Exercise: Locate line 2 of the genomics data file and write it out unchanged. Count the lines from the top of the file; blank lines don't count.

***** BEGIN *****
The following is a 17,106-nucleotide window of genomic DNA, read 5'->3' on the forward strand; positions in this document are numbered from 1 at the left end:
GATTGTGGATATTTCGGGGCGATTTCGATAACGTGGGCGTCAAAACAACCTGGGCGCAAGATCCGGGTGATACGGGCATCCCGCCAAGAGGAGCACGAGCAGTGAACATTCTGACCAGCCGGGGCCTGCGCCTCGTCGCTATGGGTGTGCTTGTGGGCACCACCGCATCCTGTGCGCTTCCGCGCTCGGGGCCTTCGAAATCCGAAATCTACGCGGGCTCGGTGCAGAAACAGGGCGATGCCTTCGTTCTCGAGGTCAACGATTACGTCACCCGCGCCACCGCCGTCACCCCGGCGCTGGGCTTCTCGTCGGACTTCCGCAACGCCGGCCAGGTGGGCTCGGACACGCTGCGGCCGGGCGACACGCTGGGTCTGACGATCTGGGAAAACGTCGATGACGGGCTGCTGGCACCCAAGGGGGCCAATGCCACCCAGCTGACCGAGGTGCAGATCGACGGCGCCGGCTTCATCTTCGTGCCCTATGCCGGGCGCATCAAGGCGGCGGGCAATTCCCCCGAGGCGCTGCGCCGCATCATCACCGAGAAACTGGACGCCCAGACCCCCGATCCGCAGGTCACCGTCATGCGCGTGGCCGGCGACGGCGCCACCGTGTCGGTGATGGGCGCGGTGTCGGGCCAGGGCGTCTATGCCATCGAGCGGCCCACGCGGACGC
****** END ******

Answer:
GATTGTGGATATTTCGGGGCGATTTCGATAACGTGGGCGTCAAAACAACCTGGGCGCAAGATCCGGGTGATACGGGCATCCCGCCAAGAGGAGCACGAGCAGTGAACATTCTGACCAGCCGGGGCCTGCGCCTCGTCGCTATGGGTGTGCTTGTGGGCACCACCGCATCCTGTGCGCTTCCGCGCTCGGGGCCTTCGAAATCCGAAATCTACGCGGGCTCGGTGCAGAAACAGGGCGATGCCTTCGTTCTCGAGGTCAACGATTACGTCACCCGCGCCACCGCCGTCACCCCGGCGCTGGGCTTCTCGTCGGACTTCCGCAACGCCGGCCAGGTGGGCTCGGACACGCTGCGGCCGGGCGACACGCTGGGTCTGACGATCTGGGAAAACGTCGATGACGGGCTGCTGGCACCCAAGGGGGCCAATGCCACCCAGCTGACCGAGGTGCAGATCGACGGCGCCGGCTTCATCTTCGTGCCCTATGCCGGGCGCATCAAGGCGGCGGGCAATTCCCCCGAGGCGCTGCGCCGCATCATCACCGAGAAACTGGACGCCCAGACCCCCGATCCGCAGGTCACCGTCATGCGCGTGGCCGGCGACGGCGCCACCGTGTCGGTGATGGGCGCGGTGTCGGGCCAGGGCGTCTATGCCATCGAGCGGCCCACGCGGACGC